© 2005-2012 American Society of Clinical Oncology (ASCO). All rights reserved worldwide.
Chemotherapy is delivered as often as once per week for up to four months. The chemotherapy program should include the drug cisplatin (Platinol), plus one other drug. Your doctor can explain to you the names of the drugs and the treatment schedule.
Chemotherapy is given through the veins (intravenously, or IV), typically in your arm. The side effects of chemotherapy may include fatigue, nausea and/or vomiting, appetite loss, and irritation around the vein where the chemotherapy is injected. If you have small veins in your arms, the doctor may recommend that you have a venous access device, also known as a port-a-cath (or port), implanted under your skin that allows the chemotherapy to be given directly into a larger vein in the neck or chest.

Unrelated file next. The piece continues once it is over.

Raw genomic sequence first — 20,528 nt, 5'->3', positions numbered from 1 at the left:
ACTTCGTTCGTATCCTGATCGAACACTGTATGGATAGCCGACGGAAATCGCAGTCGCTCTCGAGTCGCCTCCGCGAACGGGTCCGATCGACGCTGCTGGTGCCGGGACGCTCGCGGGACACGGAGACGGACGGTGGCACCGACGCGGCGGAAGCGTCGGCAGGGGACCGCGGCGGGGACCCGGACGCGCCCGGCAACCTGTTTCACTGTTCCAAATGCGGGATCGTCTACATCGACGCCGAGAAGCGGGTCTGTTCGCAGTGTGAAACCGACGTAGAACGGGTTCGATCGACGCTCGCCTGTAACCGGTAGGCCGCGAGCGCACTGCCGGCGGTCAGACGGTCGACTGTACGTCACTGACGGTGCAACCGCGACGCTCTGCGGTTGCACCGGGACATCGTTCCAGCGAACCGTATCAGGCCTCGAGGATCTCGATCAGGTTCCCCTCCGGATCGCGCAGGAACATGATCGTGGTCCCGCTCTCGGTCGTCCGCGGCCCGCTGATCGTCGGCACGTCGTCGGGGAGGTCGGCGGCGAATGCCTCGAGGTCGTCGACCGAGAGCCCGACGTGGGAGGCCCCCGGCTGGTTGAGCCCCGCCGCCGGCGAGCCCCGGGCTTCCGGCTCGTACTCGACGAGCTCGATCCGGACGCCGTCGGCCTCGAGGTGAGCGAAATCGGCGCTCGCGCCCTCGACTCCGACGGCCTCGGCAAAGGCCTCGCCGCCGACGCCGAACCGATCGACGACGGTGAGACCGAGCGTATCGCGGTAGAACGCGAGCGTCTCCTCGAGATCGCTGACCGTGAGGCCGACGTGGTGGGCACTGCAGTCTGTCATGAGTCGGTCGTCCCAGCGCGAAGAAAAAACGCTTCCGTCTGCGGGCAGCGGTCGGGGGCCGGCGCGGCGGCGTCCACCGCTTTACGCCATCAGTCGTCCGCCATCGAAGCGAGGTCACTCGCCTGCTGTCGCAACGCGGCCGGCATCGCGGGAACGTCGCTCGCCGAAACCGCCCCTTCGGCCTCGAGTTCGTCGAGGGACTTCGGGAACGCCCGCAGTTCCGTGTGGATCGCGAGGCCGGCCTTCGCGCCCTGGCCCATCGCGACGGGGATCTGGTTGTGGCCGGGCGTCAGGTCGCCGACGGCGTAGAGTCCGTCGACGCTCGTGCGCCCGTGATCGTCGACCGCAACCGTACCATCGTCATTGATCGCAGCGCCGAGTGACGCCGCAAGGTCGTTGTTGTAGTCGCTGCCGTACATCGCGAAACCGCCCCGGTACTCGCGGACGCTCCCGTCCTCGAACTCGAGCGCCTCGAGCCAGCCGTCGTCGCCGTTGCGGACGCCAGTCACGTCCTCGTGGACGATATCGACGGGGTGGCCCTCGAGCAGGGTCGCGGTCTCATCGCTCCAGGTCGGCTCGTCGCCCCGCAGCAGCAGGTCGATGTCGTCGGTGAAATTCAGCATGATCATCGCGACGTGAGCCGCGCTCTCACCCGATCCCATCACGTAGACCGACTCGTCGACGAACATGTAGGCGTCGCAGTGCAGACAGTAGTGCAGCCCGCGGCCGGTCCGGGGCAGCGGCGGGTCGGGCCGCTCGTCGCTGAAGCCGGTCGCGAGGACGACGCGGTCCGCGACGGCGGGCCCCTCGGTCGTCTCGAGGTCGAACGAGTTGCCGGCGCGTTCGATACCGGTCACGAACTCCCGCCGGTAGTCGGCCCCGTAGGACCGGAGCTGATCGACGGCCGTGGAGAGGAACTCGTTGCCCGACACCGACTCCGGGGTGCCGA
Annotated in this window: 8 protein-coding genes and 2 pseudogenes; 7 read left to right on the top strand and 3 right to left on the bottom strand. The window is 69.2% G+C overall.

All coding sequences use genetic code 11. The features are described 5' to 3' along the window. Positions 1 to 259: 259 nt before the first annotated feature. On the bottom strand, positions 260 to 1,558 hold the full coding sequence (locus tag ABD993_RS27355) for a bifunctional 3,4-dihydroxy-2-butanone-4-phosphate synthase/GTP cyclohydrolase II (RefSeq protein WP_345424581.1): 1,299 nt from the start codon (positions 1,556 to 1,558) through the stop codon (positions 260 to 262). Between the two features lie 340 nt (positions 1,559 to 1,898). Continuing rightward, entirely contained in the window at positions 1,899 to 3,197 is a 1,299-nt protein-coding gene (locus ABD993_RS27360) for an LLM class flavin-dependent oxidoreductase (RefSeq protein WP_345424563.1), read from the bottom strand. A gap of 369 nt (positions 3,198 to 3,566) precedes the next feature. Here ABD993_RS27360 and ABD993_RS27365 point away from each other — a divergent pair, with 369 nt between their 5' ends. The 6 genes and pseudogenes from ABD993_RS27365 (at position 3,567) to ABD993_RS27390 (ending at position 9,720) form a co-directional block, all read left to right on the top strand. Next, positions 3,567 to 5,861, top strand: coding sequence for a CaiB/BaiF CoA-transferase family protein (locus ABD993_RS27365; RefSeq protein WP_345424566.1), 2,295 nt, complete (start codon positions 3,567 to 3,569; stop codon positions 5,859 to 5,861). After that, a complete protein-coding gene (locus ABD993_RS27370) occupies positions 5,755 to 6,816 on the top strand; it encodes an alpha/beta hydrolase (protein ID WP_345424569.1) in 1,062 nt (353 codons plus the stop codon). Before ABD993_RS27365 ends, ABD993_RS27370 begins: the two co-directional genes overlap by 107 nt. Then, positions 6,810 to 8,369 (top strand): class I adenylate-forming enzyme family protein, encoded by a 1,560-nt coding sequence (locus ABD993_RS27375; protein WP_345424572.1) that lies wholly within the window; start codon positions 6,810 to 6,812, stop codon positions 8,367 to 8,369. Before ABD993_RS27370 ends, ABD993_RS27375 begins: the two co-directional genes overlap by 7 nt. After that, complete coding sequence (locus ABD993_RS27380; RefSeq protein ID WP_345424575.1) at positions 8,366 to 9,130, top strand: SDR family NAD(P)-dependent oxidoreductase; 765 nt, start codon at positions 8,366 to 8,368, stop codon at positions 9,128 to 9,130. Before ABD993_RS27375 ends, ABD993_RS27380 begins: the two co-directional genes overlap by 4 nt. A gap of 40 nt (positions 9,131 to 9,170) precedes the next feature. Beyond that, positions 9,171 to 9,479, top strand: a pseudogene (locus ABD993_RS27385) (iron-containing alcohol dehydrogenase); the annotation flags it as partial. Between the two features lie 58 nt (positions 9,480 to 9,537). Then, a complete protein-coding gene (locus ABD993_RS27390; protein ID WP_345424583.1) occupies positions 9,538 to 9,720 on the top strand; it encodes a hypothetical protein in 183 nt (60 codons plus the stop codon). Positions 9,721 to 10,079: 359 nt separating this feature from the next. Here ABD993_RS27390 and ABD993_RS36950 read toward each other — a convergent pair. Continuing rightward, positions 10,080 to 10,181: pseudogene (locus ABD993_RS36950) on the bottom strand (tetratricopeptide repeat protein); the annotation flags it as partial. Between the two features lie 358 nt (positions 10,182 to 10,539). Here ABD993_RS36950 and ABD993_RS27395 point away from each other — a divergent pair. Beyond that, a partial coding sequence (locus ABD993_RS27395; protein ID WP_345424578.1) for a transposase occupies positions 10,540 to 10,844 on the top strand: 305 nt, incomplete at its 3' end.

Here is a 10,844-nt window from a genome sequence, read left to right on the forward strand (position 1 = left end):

Other, less common side effects include anemia (a decrease in the number of red blood cells) fever with a low number of white blood cells, hair loss, constipation, peripheral neuropathy (a numbness, or tingling of the fingertips and/or toes), kidney damage, and hearing loss. Often, these side effects go away after treatment, but damage to the nerves, kidneys, or hearing may be permanent. Because some patients (1%) who develop an infection while their white blood count is low from chemotherapy have died, you and your doctor should take all side effects of chemotherapy very seriously.